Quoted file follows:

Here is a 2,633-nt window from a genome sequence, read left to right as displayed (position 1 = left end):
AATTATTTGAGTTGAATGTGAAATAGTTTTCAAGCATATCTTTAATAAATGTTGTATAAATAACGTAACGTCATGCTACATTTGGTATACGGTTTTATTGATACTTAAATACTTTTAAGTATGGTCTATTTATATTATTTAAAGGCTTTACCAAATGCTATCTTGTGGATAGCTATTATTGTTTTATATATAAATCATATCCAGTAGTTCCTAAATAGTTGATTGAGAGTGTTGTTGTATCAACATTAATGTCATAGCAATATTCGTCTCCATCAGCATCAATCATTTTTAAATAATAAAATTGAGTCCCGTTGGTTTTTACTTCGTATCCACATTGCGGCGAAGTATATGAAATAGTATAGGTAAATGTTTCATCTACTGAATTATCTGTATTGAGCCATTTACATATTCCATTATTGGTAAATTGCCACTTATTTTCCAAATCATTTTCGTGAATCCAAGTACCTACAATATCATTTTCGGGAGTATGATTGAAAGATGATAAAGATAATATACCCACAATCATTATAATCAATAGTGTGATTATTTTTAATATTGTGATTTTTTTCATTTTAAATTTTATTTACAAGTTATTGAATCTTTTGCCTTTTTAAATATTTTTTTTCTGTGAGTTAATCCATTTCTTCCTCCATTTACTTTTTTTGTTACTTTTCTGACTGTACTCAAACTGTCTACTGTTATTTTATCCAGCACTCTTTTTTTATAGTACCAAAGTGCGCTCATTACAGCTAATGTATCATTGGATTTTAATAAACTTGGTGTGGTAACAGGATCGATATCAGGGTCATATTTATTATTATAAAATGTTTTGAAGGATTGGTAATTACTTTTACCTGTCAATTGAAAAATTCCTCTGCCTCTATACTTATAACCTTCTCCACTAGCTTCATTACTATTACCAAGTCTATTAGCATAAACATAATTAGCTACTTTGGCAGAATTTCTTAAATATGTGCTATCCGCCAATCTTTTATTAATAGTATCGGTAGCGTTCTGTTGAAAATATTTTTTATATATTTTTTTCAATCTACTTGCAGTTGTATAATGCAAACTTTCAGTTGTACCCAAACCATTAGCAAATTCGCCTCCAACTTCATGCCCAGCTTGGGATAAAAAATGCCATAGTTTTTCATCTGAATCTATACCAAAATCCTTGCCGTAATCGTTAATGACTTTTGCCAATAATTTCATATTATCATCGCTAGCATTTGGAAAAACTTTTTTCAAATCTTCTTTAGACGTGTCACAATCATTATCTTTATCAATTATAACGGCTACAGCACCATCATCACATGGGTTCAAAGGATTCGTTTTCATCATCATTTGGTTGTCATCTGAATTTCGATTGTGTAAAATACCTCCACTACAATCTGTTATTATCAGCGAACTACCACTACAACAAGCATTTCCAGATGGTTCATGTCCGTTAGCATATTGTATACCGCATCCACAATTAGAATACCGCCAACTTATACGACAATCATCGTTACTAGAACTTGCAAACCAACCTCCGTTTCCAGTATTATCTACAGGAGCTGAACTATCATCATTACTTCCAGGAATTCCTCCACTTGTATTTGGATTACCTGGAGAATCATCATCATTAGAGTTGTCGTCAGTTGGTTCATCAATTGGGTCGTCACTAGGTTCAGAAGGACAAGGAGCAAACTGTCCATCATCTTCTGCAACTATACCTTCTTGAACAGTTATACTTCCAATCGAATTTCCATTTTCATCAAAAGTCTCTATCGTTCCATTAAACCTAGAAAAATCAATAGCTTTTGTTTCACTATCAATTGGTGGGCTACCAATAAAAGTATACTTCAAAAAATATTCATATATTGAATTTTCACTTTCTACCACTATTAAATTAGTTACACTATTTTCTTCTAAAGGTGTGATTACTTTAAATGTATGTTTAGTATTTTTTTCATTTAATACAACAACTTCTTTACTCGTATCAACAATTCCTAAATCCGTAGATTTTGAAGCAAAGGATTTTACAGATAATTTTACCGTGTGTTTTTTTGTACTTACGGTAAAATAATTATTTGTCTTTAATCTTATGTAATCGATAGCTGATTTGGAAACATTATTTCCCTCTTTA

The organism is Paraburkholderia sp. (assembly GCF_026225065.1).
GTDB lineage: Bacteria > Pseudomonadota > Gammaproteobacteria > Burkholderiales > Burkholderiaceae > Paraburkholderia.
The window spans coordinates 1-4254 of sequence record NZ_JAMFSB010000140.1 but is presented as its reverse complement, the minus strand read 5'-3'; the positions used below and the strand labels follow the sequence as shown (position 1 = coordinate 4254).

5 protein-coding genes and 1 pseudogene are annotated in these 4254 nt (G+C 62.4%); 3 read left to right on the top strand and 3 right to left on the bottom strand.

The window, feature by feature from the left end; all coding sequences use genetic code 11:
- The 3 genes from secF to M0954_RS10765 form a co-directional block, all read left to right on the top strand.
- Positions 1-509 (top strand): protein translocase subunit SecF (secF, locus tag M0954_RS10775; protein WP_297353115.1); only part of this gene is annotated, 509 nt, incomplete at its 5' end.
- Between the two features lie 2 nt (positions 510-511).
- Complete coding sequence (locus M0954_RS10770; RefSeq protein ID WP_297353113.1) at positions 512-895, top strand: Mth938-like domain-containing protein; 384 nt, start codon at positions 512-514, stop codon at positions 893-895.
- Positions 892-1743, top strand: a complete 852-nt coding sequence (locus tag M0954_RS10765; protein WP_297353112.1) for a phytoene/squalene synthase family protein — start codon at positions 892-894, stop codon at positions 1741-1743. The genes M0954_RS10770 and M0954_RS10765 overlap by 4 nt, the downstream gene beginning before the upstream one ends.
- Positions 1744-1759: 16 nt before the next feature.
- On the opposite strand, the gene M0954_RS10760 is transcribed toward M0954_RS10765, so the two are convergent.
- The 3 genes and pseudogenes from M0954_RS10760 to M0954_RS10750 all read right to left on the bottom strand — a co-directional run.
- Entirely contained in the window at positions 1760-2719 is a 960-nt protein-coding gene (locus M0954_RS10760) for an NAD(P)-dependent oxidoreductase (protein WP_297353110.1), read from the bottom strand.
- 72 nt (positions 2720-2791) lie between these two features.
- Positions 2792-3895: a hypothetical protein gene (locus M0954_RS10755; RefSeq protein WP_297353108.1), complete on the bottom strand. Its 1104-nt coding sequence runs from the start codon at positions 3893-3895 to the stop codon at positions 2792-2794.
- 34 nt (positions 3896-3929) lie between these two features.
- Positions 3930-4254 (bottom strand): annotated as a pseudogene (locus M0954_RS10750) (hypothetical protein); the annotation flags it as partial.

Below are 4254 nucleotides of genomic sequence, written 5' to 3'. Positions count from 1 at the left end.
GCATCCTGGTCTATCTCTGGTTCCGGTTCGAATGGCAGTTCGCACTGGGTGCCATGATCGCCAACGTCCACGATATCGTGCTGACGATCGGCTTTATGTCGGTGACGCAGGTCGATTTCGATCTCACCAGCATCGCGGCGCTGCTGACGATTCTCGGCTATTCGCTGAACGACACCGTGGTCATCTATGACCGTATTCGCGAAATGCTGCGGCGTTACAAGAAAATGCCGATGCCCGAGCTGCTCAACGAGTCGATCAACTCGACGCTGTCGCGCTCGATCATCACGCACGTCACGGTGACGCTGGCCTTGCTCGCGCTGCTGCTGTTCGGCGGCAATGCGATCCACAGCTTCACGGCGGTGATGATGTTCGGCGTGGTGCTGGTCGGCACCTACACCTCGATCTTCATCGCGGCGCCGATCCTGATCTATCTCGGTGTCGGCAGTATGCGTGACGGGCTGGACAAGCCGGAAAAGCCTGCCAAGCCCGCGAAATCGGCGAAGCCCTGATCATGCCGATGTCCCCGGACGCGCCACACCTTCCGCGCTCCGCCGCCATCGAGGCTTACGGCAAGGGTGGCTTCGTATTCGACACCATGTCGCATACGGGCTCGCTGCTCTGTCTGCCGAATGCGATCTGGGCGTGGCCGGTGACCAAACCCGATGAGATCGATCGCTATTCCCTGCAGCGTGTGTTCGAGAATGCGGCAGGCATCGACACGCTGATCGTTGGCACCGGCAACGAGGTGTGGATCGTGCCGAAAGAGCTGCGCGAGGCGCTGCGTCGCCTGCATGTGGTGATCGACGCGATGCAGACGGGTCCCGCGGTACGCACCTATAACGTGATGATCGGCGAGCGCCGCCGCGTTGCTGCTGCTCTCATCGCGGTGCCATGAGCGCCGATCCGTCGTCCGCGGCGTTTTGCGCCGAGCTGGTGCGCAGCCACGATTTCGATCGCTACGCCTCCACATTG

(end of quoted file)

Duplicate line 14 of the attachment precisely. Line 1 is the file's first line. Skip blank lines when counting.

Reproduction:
- On the opposite strand, the gene M0954_RS10760 is transcribed toward M0954_RS10765, so the two are convergent.